Tuesday, December 3, 2013

Here's the program from the St. Michael's College concert for Advent and the end of term, Tuesday, Dec. 3rd, 2013, 7:30pm

Concerto for Violin in D Major, Op. 3 No. 9 Antonio Vivaldi (1678-1741)
Allegro Christopher Verrette, Solo Violin

Nun komm, der Heiden Heiland, BWV 61 Johann Sebastian Bach (1685-1750)
Ouverture (Chorale)
Recititative Marcos Ramos, tenor
Aria Marcos Ramos, tenor
Recititative Christian McConnell, bass
Aria Hallie Fishel, soprano

Cantata – Mariae Heimsuchung Georg Philipp Telemann (1681-1767)
Arie: Meine Sel’ erhebt den Herrn Hallie Fishel, Soprano
Rezitativ: So schön
Arie: Erquickende Quelle des Labsals in Jesu

Magnificat, RV 610/611 Antonio Vivaldi (1678-1741)
Chorus: Magnificat
Chorus: Et Exultavit Hallie Fishel, Soprano, Irene Gaspar, Alto, Adam Miceli, Tenor
Chorus: Et misericordia eius
Chorus: Fecit Potentiam
Chorus: Deposuit
Duet: Esurientes Hallie Fishel, Kara Dymond, Sopranos
Chorus: Suscepit Israel
Solo: Sicut locutus Irene Gaspar, Alto
Chorus: Gloria Patri
Michael O'Connor
In the notes to our Michaelmas concert, we expressed surprise that Vivaldi’s choral music was completely forgotten till the middle of the 20th century, including the now very famous Gloria we performed that night. The Magnificat we hear tonight is not so well known, but in its day it was clearly performed a great deal: it survives in several versions, each re-working the movements for the resources that the girls of the Pietà—the orphanage and music school which was Vivaldi’s main employer—could provide that year. One source even has the names of the girls who would sing the solos written in the score (Albetta was the alto, Apollonia, Chiaretta and Maria the sopranos and Ambrosina the tenor!). We follow the lead of the Red Priest by putting together a Magnificat from his several variant versions, using one choir and no oboes. Vivaldi uses the harmonic palette of the hair-raising moments from his Gloria, some of the string idioms from his “Winter” concerto, and an altogether peculiar effect of tutti unison to depict the mighty being deposed from their thrones.

Vivaldi’s Op. 3, titled L’Estro Armonico, was one of the most widely distributed sets of concertos in the early 18th century. Both Bach (who transcribed this particular concerto for keyboard) and Quantz used it as the model for concerto form. Vivaldi is said to have been excused from saying Mass due to his habit of breaking off and going out to jot down a melody if one occurred to him in the middle of the proceedings. His infectious melodies always convince us that he never let one get away.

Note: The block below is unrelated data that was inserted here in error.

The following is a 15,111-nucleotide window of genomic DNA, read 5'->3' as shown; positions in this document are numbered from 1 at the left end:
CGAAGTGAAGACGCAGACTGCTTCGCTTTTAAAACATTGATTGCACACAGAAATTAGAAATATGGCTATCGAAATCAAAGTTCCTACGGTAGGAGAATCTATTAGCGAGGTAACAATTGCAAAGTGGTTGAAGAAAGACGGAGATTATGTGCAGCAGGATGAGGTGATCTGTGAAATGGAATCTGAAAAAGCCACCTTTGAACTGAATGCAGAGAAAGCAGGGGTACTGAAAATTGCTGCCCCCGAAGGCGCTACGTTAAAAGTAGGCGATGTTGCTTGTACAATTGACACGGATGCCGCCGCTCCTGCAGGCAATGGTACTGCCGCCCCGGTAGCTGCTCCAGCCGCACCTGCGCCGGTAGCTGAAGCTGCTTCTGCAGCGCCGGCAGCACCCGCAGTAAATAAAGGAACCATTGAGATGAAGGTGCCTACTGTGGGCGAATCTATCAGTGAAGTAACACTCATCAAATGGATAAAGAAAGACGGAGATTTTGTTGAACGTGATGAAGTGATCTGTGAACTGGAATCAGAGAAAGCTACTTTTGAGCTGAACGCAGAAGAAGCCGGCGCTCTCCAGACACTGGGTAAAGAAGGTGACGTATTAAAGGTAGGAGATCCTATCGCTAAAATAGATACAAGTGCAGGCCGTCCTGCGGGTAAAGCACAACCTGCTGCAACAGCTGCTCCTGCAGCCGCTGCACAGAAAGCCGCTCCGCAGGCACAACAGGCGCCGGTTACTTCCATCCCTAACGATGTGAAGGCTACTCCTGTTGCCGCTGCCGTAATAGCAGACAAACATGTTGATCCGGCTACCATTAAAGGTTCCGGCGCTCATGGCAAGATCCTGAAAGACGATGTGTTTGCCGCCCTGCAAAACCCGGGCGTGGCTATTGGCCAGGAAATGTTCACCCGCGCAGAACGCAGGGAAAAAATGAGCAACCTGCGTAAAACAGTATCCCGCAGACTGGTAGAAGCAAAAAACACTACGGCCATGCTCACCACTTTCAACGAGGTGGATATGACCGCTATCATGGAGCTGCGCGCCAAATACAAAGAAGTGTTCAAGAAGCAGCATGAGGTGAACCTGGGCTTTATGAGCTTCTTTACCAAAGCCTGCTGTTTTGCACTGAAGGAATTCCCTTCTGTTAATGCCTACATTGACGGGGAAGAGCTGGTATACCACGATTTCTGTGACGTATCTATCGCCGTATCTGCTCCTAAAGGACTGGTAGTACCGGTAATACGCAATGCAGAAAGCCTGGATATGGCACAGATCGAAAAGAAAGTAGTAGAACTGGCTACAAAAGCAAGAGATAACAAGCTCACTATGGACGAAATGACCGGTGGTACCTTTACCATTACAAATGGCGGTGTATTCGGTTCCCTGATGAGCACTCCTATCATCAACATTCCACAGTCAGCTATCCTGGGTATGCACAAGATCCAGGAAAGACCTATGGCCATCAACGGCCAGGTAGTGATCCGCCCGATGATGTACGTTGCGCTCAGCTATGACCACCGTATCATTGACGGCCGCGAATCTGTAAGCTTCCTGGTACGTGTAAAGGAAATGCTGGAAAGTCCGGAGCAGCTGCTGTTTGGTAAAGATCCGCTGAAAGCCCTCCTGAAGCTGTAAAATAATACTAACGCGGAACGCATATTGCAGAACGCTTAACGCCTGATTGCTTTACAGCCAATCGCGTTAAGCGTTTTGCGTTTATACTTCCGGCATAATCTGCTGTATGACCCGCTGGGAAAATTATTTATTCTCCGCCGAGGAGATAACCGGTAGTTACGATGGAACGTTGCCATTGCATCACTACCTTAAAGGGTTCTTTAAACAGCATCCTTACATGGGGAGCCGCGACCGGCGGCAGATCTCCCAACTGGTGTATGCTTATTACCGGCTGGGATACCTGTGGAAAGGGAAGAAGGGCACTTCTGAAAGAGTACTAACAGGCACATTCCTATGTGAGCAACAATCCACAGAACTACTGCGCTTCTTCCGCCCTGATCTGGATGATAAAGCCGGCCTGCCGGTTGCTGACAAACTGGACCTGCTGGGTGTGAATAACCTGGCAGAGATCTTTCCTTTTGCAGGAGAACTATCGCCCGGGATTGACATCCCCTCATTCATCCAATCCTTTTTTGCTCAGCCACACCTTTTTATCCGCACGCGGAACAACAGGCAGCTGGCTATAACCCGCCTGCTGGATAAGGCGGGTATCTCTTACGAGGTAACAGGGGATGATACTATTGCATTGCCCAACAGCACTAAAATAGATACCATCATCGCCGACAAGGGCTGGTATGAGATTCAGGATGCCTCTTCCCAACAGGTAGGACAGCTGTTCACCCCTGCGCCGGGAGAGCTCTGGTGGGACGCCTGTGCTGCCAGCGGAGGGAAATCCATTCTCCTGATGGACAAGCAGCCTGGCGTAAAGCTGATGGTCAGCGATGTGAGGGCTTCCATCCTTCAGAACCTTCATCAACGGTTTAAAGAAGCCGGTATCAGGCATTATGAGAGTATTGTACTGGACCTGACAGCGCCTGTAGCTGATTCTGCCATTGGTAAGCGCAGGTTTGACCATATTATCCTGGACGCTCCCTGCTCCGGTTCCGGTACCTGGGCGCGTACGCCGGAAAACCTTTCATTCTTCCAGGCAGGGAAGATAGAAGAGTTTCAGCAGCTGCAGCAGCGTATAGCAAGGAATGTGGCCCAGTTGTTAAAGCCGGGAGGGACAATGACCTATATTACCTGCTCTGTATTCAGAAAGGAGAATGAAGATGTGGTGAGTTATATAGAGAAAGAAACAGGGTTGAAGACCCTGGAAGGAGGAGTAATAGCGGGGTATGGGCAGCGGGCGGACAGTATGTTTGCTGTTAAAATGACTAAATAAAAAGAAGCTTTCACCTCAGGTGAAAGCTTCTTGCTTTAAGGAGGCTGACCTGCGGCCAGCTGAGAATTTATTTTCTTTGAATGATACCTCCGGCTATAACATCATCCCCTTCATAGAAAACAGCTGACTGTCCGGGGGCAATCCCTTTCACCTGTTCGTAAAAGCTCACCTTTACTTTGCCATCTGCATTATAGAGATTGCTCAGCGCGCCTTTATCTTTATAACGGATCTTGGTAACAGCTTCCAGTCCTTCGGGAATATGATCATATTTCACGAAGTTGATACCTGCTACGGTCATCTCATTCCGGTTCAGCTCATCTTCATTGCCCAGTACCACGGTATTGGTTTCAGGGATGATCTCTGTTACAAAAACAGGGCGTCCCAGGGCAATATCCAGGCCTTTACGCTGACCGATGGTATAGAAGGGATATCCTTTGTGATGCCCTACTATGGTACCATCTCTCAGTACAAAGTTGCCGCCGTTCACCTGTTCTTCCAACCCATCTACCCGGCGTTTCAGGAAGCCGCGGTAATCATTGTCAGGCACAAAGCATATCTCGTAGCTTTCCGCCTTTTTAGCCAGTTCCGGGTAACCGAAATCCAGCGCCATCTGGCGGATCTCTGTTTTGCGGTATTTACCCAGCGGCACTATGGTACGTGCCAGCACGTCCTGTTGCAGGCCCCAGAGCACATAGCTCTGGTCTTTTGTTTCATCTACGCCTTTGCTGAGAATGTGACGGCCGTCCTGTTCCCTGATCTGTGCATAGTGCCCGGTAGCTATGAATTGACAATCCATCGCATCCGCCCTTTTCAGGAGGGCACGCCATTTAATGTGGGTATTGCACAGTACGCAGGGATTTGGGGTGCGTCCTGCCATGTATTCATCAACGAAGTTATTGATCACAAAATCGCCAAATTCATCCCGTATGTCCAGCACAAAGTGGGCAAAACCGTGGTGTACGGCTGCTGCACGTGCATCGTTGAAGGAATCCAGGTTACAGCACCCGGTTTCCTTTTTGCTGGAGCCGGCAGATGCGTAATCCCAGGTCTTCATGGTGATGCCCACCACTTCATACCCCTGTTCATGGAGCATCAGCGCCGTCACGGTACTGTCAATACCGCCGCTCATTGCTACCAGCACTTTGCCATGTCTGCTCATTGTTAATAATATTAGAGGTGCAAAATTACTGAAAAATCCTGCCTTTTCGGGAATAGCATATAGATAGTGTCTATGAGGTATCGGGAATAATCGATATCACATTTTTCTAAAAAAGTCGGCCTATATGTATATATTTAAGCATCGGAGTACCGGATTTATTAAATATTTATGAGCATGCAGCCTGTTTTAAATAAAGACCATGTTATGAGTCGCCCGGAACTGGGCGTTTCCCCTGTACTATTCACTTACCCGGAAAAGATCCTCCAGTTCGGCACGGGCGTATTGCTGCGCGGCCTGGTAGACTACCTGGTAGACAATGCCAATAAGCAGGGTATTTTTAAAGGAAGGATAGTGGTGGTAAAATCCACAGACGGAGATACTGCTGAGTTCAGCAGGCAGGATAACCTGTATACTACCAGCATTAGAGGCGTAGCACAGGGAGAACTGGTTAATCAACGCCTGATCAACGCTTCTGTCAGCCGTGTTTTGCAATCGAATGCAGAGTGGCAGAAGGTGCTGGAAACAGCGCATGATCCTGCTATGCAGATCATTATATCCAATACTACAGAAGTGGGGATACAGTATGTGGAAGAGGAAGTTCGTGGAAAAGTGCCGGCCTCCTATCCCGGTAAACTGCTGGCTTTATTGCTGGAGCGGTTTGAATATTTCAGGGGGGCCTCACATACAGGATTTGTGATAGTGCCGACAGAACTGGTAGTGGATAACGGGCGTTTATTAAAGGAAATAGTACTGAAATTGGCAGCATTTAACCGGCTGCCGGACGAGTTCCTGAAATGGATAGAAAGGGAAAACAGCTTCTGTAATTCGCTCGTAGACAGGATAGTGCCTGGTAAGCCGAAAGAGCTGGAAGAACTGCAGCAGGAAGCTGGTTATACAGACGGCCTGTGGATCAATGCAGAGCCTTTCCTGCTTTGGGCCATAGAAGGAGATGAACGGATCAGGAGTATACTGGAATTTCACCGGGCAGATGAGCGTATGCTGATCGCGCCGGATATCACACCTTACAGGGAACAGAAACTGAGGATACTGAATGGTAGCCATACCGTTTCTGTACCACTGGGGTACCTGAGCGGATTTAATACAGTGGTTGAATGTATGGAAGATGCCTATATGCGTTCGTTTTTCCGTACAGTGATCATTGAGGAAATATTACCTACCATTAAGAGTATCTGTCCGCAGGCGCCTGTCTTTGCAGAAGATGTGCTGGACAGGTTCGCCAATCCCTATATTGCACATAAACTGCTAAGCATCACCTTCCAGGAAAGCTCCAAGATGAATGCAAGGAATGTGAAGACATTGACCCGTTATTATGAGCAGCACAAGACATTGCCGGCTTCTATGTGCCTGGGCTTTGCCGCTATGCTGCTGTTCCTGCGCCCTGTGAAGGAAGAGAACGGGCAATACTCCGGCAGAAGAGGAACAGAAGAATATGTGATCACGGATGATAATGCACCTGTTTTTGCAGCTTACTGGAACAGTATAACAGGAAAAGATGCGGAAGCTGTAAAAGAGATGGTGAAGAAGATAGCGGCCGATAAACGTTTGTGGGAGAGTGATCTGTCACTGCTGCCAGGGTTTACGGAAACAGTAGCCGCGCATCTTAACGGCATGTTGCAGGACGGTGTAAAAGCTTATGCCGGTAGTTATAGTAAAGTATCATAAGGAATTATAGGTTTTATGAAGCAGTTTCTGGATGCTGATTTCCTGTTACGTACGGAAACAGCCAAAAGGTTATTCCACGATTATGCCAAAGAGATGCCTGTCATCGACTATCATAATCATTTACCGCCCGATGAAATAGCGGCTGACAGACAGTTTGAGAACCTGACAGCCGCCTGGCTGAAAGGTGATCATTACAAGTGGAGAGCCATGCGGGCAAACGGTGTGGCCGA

In his Cantata for the First Sunday of Advent Bach cantata uses the “royal” image of the French Overture with the chorale tune superimposed. (Louis XIV, “le Grand”, for whom the French Overture was developed, was still around when Bach wrote Nun Komm BWV 61, though John Churchill had straitened his circumstances.) The chorale overture and tenor aria call on Christ to come; in the bass recitative, we hear the reply, as pizzicato violins portray the effect of Jesus knocking on the door of our hearts. The last movement uses part of the chorale tune Wie schön leuchtet der Morgenstern instead of title chorale, taking the violins up near the dwelling place of the morning star for an emphatic ending.

The Telemann cantata we offer tonight, which interpolates the Magnificat text, is for the feast of Mary’s visit to her cousin Elizabeth where Mary first feels Jesus “quicken” in the womb. This cantata is from the “annex” to his Harmonischer Gottes-Dienst and, as we discussed in the last program, this collection offers flexible scoring since Telemann was never sure what forces would be hanging around at each the five churches in Hamburg for which he provided music after the hours long Lutheran sermon. We act on his recommendation in the preface to double the violins with ripieno players “where there are sufficient players.”